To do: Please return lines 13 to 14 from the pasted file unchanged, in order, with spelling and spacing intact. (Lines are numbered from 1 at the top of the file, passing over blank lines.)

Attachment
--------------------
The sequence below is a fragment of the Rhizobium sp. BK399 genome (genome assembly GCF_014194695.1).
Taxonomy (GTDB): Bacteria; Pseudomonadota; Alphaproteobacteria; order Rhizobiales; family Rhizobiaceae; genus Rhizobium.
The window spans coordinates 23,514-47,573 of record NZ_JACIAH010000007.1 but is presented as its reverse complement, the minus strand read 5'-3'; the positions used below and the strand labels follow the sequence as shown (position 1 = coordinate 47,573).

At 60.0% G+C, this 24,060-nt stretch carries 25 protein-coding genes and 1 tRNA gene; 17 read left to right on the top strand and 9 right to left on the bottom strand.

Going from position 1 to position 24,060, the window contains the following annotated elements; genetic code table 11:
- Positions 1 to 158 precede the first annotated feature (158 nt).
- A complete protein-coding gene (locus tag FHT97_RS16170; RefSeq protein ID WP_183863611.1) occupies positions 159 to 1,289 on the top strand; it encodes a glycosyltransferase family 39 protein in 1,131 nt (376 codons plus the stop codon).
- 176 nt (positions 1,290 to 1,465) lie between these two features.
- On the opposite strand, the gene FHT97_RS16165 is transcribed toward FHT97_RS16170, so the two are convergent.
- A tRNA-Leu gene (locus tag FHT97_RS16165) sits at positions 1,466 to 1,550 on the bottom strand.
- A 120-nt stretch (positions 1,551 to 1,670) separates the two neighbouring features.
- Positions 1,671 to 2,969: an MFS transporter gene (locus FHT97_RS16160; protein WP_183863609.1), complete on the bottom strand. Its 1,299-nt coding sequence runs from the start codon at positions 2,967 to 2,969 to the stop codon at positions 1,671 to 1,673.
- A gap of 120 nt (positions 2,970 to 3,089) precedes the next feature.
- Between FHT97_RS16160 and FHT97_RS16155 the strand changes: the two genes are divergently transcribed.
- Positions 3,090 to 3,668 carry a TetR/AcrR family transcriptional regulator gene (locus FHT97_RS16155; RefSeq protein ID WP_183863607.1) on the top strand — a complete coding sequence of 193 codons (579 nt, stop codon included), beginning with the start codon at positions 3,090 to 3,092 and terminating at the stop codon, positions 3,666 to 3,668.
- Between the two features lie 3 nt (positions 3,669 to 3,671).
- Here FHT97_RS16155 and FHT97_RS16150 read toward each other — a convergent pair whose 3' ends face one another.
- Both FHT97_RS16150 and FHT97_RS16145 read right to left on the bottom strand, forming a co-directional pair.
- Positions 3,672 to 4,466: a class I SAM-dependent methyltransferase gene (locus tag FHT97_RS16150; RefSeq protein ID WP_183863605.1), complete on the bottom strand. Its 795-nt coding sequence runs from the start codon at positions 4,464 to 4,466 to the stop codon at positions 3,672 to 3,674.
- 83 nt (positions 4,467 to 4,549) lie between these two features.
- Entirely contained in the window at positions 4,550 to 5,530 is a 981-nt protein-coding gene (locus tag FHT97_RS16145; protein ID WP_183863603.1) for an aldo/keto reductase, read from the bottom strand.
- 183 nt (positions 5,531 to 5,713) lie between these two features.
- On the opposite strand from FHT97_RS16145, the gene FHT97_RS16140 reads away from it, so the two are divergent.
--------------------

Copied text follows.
- A gap of 120 nt (positions 2,970 to 3,089) precedes the next feature.
- Between FHT97_RS16160 and FHT97_RS16155 the strand changes: the two genes are divergently transcribed.